The following few years I became less involved due to starting a new job, but I never once stopped believing in and giving as much time as I could to OFP. During this time, I realized that I could have never anticipated the copious amounts of grit and time it takes to get a start up off the ground. I was constantly impressed with Heather and Maggie for never once giving up, not even a little. In fact, they seemed to only push harder where anyone else would’ve thrown in the towel.

They are completely selfless in every sense of the word and that is why Our Front Porch is what it is today, an actual property that will serve hundreds of clients over the years. It has been truly inspiring to watch two people give everything to something that they don’t need and get essentially nothing in return for it. I know that in the years to come Denver will owe these two ladies a huge thank you for the amazing service they have brought to our community, and I feel very lucky to have been along for the ride all of these years.

Beyond the Lights and Sirens – An Emergency Manager’s Perspective

Guest Blogger: Dr. Enessa Janes, Community Resilience Coordinator

When people hear the words “disaster” or “emergency management,” they typically think about first responders (police, EMTs, or firefighters) or the Federal Emergency Management Agency (FEMA). Although these groups are crucial to response efforts, when it comes time for families and communities to begin recovery, it takes a diverse group of partners and expertise to be successful.

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How to Get the Most Out of Renters Insurance

In the last blog, I discussed the nuts and bolts of renters insurance and how affordable it is… so there’s no excuse not to have it! And while renters insurance can be very helpful, if you don’t know how to use it, it can end up being a tremendous headache.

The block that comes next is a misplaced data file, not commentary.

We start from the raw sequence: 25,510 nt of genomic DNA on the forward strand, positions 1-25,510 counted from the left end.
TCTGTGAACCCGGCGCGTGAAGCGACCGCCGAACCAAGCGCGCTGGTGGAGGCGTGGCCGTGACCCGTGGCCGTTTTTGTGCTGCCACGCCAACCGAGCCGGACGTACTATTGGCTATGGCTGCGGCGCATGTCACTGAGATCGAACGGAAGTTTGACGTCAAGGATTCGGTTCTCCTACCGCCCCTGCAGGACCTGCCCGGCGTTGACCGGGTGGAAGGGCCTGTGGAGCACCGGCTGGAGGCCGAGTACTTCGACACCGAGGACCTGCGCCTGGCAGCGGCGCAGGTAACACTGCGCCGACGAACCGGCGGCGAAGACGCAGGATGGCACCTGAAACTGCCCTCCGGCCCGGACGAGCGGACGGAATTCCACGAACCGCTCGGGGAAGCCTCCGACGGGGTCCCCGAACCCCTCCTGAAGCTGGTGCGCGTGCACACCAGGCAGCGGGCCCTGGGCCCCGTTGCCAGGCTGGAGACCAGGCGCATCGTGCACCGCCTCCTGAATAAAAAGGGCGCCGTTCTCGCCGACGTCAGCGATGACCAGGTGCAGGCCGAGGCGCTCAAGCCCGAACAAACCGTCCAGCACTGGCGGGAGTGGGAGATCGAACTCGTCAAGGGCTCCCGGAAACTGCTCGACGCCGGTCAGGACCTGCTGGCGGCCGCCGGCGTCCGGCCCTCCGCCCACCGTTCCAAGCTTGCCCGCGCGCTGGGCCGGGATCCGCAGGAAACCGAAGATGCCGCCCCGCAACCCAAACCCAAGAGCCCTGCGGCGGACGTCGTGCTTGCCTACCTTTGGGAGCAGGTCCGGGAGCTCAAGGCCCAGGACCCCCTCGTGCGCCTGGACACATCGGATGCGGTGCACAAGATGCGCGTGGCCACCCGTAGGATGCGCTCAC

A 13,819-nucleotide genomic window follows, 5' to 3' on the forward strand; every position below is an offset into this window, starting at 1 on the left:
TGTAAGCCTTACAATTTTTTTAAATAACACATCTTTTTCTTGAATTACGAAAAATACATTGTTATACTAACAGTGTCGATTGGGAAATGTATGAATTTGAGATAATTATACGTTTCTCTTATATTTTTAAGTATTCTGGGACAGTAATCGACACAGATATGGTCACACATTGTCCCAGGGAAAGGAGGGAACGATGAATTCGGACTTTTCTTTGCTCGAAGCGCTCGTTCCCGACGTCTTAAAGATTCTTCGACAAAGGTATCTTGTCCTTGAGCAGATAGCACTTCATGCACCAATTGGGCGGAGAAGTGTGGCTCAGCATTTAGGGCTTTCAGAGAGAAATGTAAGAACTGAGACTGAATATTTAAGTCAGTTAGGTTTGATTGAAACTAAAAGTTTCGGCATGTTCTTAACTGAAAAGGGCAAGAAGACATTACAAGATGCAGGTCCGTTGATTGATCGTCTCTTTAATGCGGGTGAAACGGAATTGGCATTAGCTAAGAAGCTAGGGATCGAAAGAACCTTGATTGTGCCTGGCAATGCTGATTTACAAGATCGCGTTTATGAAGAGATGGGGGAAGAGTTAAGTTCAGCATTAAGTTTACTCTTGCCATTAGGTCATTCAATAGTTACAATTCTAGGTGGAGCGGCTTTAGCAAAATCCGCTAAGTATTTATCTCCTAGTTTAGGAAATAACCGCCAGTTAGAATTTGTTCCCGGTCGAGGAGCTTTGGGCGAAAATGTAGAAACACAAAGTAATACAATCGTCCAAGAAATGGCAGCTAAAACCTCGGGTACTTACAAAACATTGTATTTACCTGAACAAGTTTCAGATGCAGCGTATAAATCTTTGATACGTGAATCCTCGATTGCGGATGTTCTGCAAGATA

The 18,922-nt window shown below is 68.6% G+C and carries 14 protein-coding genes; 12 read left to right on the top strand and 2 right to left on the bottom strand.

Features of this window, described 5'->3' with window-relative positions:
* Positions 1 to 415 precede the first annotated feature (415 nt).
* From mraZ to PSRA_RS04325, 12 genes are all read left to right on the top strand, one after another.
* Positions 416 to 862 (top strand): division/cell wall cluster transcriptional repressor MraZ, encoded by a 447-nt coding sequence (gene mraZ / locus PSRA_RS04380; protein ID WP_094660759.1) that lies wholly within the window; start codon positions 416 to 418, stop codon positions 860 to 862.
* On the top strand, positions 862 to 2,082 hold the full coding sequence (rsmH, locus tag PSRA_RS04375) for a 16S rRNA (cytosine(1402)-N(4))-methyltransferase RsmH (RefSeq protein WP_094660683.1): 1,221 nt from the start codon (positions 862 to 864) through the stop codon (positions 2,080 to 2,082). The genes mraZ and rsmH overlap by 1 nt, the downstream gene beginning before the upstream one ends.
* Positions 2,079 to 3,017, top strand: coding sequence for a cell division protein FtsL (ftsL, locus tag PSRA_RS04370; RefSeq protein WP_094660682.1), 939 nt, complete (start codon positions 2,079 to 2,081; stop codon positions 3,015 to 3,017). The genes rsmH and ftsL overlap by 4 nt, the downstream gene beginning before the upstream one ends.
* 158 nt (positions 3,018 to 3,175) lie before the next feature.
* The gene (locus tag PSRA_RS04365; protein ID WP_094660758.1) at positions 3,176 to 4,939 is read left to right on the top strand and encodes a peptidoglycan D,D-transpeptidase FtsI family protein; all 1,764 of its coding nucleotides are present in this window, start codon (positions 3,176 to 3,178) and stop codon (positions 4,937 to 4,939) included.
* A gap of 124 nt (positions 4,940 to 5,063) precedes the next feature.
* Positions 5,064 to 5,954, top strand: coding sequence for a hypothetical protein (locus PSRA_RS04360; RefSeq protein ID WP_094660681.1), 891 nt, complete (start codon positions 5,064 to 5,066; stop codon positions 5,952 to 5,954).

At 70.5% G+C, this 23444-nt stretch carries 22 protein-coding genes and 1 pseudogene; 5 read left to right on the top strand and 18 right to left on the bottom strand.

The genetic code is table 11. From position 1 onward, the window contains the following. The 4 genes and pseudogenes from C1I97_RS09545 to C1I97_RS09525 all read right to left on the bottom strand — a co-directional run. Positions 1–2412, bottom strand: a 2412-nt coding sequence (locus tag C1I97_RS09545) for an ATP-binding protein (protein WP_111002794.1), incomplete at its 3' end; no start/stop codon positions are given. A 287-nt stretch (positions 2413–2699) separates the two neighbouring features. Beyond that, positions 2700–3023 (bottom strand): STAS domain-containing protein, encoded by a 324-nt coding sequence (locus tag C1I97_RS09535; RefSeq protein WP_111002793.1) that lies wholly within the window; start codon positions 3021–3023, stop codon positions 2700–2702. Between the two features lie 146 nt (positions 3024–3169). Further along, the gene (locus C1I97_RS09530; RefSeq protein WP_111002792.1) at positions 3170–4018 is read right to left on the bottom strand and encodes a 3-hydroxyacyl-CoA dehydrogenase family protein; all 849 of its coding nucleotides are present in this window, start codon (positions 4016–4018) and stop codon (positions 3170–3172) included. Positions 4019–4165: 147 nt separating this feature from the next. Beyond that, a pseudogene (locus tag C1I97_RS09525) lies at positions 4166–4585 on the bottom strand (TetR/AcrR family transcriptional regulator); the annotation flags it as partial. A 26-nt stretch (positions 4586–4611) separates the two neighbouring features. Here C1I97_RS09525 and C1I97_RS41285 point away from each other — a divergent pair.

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This Work is Hard

Guest Blogger: Paxton Leibold, Our Front Porch 2017-2018 Intern

Hurricane Harvey. Photo Credit: Olivia Vanni/The Victoria Advocate/Associated Press

Coming into this internship, I did not know what to expect. I had little to no clinical experience, I had never worked with the ‘short term’ homeless population nor clients who had severe trauma, and I honestly did not know how to do case management, let alone effective case management. However, while being a part of this organization, I learned how to do all of this and so much more. I learned that trauma can manifest in completely different ways within the same disaster, and that people are the most resilient when something tragic happens to them. From clients that have anxiety and depression, to clients that just want to move on; they are all resilient and deserve help. Another thing that I learned is that I am so irritated with how our society is ran. These types of clients (short term homeless) get little to no assistance through resources through in communities; why you ask? Because these people are physically not living on the street; per the homeless requirement in Denver, so they do not meet the criteria for government aid.